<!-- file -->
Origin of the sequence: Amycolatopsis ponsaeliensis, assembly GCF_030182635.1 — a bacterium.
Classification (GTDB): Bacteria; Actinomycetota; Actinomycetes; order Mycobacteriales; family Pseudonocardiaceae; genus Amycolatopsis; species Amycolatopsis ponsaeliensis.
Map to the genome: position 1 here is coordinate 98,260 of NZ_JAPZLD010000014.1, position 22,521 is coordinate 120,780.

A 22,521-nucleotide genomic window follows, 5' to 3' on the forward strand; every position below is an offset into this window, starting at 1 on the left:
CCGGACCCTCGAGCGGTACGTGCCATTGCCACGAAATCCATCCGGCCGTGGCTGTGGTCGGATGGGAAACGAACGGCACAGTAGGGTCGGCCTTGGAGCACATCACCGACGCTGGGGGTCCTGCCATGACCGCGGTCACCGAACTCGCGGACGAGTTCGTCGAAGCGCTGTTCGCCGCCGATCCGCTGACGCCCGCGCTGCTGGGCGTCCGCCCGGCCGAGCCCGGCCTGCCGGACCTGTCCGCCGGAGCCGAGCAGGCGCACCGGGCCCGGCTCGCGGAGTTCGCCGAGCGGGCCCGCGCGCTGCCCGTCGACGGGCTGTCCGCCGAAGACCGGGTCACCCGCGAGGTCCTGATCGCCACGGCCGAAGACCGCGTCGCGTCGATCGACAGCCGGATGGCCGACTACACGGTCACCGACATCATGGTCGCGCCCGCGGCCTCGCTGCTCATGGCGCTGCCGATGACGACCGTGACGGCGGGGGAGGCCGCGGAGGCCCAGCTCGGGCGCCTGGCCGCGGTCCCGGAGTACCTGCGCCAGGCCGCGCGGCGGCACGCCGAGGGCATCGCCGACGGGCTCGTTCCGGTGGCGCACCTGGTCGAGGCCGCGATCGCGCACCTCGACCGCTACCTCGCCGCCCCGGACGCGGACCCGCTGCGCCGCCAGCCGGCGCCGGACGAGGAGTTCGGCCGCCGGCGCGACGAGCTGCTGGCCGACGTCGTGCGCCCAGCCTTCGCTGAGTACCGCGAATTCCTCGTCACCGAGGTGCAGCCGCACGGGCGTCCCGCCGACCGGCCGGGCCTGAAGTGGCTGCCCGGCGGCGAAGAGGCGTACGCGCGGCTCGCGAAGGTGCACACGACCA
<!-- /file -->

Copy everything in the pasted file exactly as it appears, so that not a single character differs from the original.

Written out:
Origin of the sequence: Amycolatopsis ponsaeliensis, assembly GCF_030182635.1 — a bacterium.
Classification (GTDB): Bacteria; Actinomycetota; Actinomycetes; order Mycobacteriales; family Pseudonocardiaceae; genus Amycolatopsis; species Amycolatopsis ponsaeliensis.
Map to the genome: position 1 here is coordinate 98,260 of NZ_JAPZLD010000014.1, position 22,521 is coordinate 120,780.

A 22,521-nucleotide genomic window follows, 5' to 3' on the forward strand; every position below is an offset into this window, starting at 1 on the left:
CCGGACCCTCGAGCGGTACGTGCCATTGCCACGAAATCCATCCGGCCGTGGCTGTGGTCGGATGGGAAACGAACGGCACAGTAGGGTCGGCCTTGGAGCACATCACCGACGCTGGGGGTCCTGCCATGACCGCGGTCACCGAACTCGCGGACGAGTTCGTCGAAGCGCTGTTCGCCGCCGATCCGCTGACGCCCGCGCTGCTGGGCGTCCGCCCGGCCGAGCCCGGCCTGCCGGACCTGTCCGCCGGAGCCGAGCAGGCGCACCGGGCCCGGCTCGCGGAGTTCGCCGAGCGGGCCCGCGCGCTGCCCGTCGACGGGCTGTCCGCCGAAGACCGGGTCACCCGCGAGGTCCTGATCGCCACGGCCGAAGACCGCGTCGCGTCGATCGACAGCCGGATGGCCGACTACACGGTCACCGACATCATGGTCGCGCCCGCGGCCTCGCTGCTCATGGCGCTGCCGATGACGACCGTGACGGCGGGGGAGGCCGCGGAGGCCCAGCTCGGGCGCCTGGCCGCGGTCCCGGAGTACCTGCGCCAGGCCGCGCGGCGGCACGCCGAGGGCATCGCCGACGGGCTCGTTCCGGTGGCGCACCTGGTCGAGGCCGCGATCGCGCACCTCGACCGCTACCTCGCCGCCCCGGACGCGGACCCGCTGCGCCGCCAGCCGGCGCCGGACGAGGAGTTCGGCCGCCGGCGCGACGAGCTGCTGGCCGACGTCGTGCGCCCAGCCTTCGCTGAGTACCGCGAATTCCTCGTCACCGAGGTGCAGCCGCACGGGCGTCCCGCCGACCGGCCGGGCCTGAAGTGGCTGCCCGGCGGCGAAGAGGCGTACGCGCGGCTCGCGAAGGTGCACACGACCA